In terms of Los Angeles, and the prospect of a team moving there in the near future, all was quiet at the NFL owners meetings last week in Orlando, Fla. At least from the league’s standpoint.

“We’ve been very open that if we had the right opportunity to be back in Los Angeles with the right formula — meaning a stadium — most importantly,” NFL commissioner Roger Goodell said. “We know there are millions of fans who want a team there. We would love to do that, but it has to be successful.’’

In other words, the theory of a team is nice; but without a viable stadium plan it remains a nonstarter.

This September marks the 20th season without an NFL team in the nation’s second-largest market.

While there was very little talk about Los Angeles in the meeting rooms in Orlando, the hallways of the Ritz-Carlton Grande Lakes — site of the meetings — were a different matter.

Frustrated over the lack of progress in a new stadium proposal in Oakland, Raiders owner Mark Davis talked openly about Los Angeles as a possible future home. (The Raiders left LA in 1995, just a few months after the Rams gained league approval to move to St. Louis in April of that year.)

Since the Rams and Raiders moved, LA has proven to be a valuable leverage tool for the NFL. New stadiums have been built in city after city throughout the league, with the threat looming of their team moving to Los Angeles.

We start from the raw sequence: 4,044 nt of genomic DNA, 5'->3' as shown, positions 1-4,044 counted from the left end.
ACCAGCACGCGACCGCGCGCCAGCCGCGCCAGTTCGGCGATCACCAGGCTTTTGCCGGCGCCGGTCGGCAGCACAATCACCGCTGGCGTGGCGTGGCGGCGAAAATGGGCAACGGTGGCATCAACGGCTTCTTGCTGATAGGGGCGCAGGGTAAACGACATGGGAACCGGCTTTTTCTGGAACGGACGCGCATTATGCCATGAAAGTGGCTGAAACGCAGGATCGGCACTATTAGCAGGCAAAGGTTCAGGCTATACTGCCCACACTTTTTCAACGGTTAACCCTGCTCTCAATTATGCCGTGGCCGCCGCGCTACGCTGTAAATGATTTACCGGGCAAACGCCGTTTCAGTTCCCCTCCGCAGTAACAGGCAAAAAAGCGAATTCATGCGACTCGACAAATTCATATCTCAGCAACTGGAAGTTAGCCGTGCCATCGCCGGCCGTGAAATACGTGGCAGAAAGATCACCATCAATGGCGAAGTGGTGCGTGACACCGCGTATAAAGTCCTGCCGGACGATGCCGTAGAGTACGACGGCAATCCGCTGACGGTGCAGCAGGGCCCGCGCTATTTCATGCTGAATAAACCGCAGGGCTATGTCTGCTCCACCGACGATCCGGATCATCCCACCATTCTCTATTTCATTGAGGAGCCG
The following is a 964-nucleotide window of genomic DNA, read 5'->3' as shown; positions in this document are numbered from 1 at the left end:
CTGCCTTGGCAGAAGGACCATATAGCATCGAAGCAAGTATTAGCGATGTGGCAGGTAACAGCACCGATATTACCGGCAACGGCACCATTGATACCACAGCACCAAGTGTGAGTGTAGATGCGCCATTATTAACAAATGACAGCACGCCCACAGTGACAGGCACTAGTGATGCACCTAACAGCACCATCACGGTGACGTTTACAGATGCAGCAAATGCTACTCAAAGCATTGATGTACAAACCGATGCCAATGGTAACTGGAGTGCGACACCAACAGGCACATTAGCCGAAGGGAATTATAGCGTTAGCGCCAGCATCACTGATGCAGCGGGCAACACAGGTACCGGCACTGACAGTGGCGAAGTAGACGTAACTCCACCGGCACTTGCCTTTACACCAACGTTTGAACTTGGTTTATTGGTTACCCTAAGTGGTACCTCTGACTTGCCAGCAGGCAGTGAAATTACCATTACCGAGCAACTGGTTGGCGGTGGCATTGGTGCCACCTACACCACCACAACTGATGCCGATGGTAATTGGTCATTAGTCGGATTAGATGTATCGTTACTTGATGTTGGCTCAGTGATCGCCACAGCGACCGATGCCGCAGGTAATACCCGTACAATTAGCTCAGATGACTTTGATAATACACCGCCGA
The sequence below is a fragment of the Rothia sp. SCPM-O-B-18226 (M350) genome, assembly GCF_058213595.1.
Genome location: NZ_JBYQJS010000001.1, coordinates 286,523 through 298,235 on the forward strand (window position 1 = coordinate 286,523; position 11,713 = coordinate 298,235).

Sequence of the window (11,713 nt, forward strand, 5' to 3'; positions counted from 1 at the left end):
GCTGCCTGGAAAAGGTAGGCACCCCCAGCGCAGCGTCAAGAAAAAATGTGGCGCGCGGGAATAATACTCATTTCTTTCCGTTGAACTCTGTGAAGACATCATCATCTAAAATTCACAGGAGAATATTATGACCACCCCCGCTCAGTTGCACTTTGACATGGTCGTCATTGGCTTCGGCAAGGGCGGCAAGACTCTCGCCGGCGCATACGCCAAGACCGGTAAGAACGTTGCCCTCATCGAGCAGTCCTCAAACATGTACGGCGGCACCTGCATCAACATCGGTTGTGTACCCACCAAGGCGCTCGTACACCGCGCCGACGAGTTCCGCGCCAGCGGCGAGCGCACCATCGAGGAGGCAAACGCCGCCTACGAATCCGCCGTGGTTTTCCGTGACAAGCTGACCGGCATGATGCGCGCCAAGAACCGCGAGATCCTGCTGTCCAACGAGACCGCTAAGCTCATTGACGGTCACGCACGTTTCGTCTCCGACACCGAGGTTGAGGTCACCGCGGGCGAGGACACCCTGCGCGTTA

NFL owners voted March 24 to approve a one-year extension of the Raiders’ lease at Oakland Coliseum. But next year could be a different matter. Farther south in San Diego, the Chargers also are operating on a year-to-year lease.

The Rams will be in the same situation next year at this time if the team and St. Louis fail to reach an agreement on fulfilling “first-tier” stadium lease provisions.

The death last week of longtime Buffalo Bills owner Ralph Wilson could put the Bills in play as an LA possibility. The team is expected to be put up for sale at some point in the near future. The Bills have a stadium lease that runs through 2022, and for the next six years it will cost $400 million to break that lease.

But in 2020, it costs only $28 million to break the lease, giving any new owner a one-year window to move the team for a relatively inexpensive price before 2022.

“Coming from western New York, I know how much [Wilson] did for the western New York region, and I also know what he’s done for the NFL, having seen it first-hand,” said Goodell, a native of Jamestown, N.Y. “As a commissioner, I saw that he’s a great owner.”